"Russia's motivation is to improve the current conditions for trade with the EU, to improve market access, and to make the EU's measures non- discriminatory and predictable," ICTSD's Shpilkovskaya says.
The hitch, says a trade lawyer in Washington, is that "the classic model of antidumping is based on a market economy, where prices are determined by the market, and aren't internally distorted".
While Russia was designated a market economy in 2002, Moscow says the European Commission decided that dumping had occurred by wrongly comparing the price of Russian exports with prices on the domestic markets in third countries. "The WTO's Agreement on antidumping allows a government to reject prices of inputs in the country of origin in 'particular market situations' – and this would seem to be one," the Washington-based lawyer said. "It is going to be very interesting to see how the WTO sorts this out."
Russian authorities have said they'll ask for a panel to rule if the dispute isn't hammered out during consultations. It is widely believed that Moscow will proceed with a request to the WTO's Dispute Settlement Body if the EU doesn't back down on the energy adjustments.
The ruling would set a precedent for how Russia would have to treat its own antidumping measures on Chinese imports.
Challenging EU energy-market regulations
Moscow is also expected to move ahead on its challenge of the EU's Third Energy Package, which prevents a single company from both owning and operating a gas pipeline and contains rules on third-party access to the natural-gas transportation grid. The package, which entered into force in September 2009, was designed to crack open the EU's gas and electricity markets.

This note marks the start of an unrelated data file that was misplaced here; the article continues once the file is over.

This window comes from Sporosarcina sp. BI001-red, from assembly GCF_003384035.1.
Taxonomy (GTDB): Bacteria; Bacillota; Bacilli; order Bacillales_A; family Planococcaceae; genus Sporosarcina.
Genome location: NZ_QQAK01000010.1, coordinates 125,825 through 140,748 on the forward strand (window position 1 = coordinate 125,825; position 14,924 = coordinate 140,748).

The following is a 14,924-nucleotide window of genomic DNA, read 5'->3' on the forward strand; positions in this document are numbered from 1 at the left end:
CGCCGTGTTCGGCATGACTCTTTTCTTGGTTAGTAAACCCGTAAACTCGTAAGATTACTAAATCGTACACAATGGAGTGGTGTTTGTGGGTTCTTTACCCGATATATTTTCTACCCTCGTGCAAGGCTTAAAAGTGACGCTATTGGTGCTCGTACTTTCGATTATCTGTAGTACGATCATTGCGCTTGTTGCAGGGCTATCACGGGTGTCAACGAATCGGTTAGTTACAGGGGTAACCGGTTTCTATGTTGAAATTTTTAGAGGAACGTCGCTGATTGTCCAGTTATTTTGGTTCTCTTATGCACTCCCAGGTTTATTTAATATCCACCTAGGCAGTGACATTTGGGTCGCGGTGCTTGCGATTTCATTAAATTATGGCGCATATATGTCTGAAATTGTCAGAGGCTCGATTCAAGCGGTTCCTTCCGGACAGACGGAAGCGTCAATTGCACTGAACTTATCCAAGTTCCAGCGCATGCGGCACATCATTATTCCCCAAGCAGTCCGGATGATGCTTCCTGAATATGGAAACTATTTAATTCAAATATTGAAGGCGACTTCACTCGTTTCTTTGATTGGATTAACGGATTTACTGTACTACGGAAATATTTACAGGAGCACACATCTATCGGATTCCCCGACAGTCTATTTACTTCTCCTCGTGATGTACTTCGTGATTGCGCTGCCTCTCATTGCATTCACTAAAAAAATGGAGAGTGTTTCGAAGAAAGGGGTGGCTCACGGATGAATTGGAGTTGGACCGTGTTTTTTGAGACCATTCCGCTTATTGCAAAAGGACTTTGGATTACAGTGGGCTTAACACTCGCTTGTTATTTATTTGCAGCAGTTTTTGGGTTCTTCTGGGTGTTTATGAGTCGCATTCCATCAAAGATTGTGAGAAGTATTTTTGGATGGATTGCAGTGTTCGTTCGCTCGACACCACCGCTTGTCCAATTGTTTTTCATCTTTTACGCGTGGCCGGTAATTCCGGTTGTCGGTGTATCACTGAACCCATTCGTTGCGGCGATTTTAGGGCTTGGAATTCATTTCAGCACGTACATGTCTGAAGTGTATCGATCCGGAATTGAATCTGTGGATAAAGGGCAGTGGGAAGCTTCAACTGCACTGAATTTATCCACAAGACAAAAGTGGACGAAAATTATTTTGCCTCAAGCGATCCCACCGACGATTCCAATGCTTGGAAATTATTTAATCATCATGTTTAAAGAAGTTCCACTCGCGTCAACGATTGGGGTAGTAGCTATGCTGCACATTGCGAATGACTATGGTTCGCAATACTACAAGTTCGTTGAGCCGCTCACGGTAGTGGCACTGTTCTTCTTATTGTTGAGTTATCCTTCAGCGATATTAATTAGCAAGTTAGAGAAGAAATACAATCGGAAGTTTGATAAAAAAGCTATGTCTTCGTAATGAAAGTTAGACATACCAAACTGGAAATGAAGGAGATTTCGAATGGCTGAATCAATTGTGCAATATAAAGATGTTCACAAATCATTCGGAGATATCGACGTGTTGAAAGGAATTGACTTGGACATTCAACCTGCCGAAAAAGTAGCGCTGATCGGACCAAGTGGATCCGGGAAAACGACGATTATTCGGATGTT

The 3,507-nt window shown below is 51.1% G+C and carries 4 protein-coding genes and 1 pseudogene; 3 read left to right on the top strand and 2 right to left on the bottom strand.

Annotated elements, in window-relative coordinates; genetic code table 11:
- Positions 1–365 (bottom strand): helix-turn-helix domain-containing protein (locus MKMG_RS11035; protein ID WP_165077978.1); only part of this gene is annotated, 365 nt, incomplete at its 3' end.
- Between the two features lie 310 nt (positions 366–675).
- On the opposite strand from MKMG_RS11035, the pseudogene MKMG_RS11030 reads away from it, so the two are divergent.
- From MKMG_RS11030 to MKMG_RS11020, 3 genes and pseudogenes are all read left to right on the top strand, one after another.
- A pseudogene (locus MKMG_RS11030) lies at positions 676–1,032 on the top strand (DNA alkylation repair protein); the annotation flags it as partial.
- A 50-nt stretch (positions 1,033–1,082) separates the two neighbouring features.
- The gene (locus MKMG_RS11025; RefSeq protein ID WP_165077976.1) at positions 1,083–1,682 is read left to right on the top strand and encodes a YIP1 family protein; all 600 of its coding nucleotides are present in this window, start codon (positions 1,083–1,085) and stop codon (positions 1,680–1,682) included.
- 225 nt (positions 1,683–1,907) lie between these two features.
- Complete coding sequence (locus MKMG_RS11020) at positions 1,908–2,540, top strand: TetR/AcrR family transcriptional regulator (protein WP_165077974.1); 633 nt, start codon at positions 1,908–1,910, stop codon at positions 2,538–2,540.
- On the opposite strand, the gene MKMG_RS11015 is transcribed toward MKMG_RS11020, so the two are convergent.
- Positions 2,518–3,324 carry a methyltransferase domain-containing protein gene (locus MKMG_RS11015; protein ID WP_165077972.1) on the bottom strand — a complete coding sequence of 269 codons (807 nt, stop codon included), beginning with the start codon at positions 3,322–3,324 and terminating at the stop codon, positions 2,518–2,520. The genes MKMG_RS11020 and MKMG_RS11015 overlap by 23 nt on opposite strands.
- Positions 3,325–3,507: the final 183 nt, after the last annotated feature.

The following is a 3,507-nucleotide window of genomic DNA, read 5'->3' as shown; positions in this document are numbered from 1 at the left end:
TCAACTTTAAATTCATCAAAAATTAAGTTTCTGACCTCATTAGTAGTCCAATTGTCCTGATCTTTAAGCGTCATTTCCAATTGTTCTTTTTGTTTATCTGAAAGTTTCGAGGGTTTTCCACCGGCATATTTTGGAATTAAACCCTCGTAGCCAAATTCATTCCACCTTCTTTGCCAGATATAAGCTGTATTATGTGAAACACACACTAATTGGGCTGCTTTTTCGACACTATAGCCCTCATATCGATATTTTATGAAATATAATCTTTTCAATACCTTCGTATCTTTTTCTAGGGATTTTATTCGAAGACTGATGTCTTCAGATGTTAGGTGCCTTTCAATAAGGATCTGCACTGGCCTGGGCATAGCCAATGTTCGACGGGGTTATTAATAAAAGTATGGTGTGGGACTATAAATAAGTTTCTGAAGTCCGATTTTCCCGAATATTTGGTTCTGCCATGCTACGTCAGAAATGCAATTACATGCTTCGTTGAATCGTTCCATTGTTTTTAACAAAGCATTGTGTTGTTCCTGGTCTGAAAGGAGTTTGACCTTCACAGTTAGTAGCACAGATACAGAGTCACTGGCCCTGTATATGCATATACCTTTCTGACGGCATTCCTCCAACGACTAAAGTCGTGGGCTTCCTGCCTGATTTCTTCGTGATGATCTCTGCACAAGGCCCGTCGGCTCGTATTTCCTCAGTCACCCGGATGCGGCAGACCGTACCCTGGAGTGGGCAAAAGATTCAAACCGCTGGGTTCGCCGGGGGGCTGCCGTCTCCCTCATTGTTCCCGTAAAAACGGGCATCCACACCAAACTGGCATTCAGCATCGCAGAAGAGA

The rule prohibiting gas suppliers from owning distribution networks has long irritated Moscow, which has tried unsuccessfully on several occasions to resolve the issue.
Still, it's "much too early to speculate on whether it will go to a panel", says an international trade consultant in Geneva, noting that "often complaints never make it to the panel stage". He calls Russia's decision to lodge a complaint against the energy package a "routine event".
But the stakes are high, particularly high for Gazprom, which supplies more than third Europe's gas and is planning to build a 2,400-kilometre oil-distribution route across the Black Sea, bypassing Ukraine. Gazprom is the sole supplier of gas to some EU members – notably several from the ex-Soviet group. "Gazprom is really concerned" about the Third Energy Package "because it will change everything in its practice", ICTDS's Shpilkovskaya says.
The EU accuses Russia, which joined the WTO in August 2012, of routinely violating global rules – for instance, banning European exports such as potatoes, meat, live animals and dairy products.
"The overall experience with Russia as WTO member is, to our regrets, rather disappointing," EU Ambassador Angelos Pangratis told the WTO's Council for Trade in Goods on April 9. "Russia has not shown willingness to put its trade measures in line with basic WTO obligations and has continued raising a number of trade obstacles inconsistent with its WTO obligations."
A version of this story first appeared in Borderlex.